Using the bathroom without washing up.

Of all of these unsavory behaviors, this is the one most based on children modeling what's seen in the home. Even if your child's teacher insists on hand-washing after using the restroom, if the child does not see the parents washing up, then it probably won't become habitual. Studies show that a majority of women wash their hands in public restrooms, but that most men do not. So guys, if you want to keep your kids from getting all kinds of scary illnesses, you need to be a good role model and wash up yourself. Also set up the habit of washing hands after outside play and definitely before all meals.

Spitting.

Usually this is performed by boys, but I have seen this in preschool girls as well. Generally it's a learned habit, one that the child sees older kids do and follows the pattern. The generally negative attention received actually can be rewarding — attention is attention for the preschooler. Mom or dad should tell the child that it is a nasty behavior and that if it continues there will be a negative consequence (timeout, loss of a privilege). Teachers can place the child in timeout or send him or her to the office for a talking-to. Also, parents need to assess whether the child needs more attention in general, or needs to be given a "special" task to accomplish in the classroom so that they feel special. Explain to the little one how other kids will not want to play with them if the spitting continues.

For older kids, especially boys, spitting is not unusual. Again it is a learned behavior that is often rewarded by the social group. It can be seen as cool, manly and a bit rebellious. Let your young man know that it is a bad behavior that will not be tolerated in the home, car or in your presence. Review what the school rules are, and let him know that it can be seen as aggressive, inappropriate, disrespectful and will probably lead to at least a detention, if not more. Socially, it is unacceptable to adults, and best kept to the baseball dugout. Other parents may not want their child hanging around a spitter, as it suggests a less than civil upbringing! Tell your child that although this may be seen as acceptable behavior around some of his friends, that it becomes such a habit that he may not realize that he's spitting in front of adults. It's a habit that indicates a lack of civility. Certainly his girlfriend's folks will judge him poorly if they see spittle on the floor!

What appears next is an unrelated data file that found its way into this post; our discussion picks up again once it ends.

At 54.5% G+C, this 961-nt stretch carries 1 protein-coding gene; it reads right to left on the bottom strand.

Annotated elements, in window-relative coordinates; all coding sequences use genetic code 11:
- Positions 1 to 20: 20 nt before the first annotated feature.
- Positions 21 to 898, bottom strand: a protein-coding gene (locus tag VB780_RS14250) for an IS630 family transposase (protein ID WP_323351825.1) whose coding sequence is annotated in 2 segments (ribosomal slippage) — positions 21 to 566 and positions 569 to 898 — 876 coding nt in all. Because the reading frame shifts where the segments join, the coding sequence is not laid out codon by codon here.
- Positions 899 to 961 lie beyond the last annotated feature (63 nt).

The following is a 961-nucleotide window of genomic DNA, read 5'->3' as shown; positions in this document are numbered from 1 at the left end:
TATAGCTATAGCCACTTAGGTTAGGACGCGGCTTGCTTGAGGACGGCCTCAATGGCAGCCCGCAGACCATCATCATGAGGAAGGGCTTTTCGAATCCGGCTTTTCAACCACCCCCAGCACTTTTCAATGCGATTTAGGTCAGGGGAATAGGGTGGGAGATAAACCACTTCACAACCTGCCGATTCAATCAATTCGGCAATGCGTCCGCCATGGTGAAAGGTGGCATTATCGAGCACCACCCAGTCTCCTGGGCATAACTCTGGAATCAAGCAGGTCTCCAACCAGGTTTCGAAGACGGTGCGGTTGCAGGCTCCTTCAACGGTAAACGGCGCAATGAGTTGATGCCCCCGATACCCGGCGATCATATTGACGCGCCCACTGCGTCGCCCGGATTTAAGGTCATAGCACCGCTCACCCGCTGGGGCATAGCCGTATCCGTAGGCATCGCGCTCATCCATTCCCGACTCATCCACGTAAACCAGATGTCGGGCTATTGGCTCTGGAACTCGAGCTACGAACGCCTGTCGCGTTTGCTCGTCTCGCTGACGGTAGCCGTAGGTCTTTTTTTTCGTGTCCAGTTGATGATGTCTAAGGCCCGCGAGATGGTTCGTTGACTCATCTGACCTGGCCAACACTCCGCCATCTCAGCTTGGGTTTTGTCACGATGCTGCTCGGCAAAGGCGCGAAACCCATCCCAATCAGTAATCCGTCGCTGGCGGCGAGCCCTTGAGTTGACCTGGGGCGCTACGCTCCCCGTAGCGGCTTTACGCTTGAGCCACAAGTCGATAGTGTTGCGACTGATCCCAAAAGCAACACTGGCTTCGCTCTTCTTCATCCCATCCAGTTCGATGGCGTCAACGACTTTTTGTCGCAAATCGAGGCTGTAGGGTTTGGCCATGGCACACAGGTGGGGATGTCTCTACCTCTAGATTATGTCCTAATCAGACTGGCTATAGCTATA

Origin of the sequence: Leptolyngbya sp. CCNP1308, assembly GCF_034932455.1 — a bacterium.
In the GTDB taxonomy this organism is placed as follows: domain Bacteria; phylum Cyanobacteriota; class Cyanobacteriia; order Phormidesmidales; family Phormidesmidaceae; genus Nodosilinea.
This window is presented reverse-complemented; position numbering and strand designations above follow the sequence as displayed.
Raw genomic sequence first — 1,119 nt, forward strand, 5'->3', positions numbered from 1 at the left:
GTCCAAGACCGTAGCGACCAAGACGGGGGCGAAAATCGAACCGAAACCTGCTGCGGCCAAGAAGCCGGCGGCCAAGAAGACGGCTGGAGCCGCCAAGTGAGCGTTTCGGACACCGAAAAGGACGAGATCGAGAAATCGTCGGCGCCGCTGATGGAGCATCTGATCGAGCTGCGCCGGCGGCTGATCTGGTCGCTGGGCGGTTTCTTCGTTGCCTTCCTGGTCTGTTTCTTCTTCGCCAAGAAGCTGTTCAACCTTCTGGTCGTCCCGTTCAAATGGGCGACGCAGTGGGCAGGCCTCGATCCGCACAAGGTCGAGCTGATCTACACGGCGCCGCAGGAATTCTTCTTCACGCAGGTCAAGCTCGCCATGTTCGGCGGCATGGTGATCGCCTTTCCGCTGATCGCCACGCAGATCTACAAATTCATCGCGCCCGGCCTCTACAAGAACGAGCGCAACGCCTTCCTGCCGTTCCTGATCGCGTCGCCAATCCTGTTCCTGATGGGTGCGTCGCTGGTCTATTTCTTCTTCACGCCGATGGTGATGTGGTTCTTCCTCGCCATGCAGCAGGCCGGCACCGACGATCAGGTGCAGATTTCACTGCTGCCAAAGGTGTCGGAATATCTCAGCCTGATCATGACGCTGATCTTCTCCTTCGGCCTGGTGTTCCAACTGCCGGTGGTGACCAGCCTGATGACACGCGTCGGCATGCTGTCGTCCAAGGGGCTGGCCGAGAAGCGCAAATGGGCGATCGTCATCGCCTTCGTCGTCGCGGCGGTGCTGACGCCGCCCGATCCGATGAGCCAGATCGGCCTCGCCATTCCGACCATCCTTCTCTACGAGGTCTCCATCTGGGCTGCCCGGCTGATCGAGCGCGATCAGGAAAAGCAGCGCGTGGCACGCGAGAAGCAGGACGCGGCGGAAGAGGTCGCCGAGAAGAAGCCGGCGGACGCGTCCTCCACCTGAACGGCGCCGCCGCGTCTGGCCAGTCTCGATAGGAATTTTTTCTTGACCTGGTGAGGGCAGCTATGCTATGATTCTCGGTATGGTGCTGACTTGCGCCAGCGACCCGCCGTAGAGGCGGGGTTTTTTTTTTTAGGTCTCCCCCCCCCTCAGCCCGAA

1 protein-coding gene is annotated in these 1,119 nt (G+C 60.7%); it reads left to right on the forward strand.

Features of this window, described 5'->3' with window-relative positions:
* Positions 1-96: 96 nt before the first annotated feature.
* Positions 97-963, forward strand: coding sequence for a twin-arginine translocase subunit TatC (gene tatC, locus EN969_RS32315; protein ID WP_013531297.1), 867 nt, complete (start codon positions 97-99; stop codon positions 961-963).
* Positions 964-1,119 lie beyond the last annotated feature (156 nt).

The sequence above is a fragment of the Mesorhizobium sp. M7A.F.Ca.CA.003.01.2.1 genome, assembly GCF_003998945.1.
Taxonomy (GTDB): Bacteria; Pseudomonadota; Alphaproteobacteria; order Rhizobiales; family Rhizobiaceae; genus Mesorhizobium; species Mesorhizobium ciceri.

See your child in any of the above? If so, not to worry — it's perfectly normal, but it's up to you as a parent to teach your kid to tone down, or maybe to even cease, some of these normal, but somewhat gross, behaviors!

Dr. Ruth Peters is a clinical psychologist and regular contributor to “Today.” For more information, you can visit her Web site at www.ruthpeters.com. Copyright ©2008 by Ruth A. Peters, Ph.D. All rights reserved.

PLEASE NOTE: The information in this column should not be construed as providing specific psychological or medical advice, but rather to offer readers information to better understand the lives and health of themselves and their children. It is not intended to provide an alternative to professional treatment or to replace the services of a physician, psychiatrist or psychotherapist.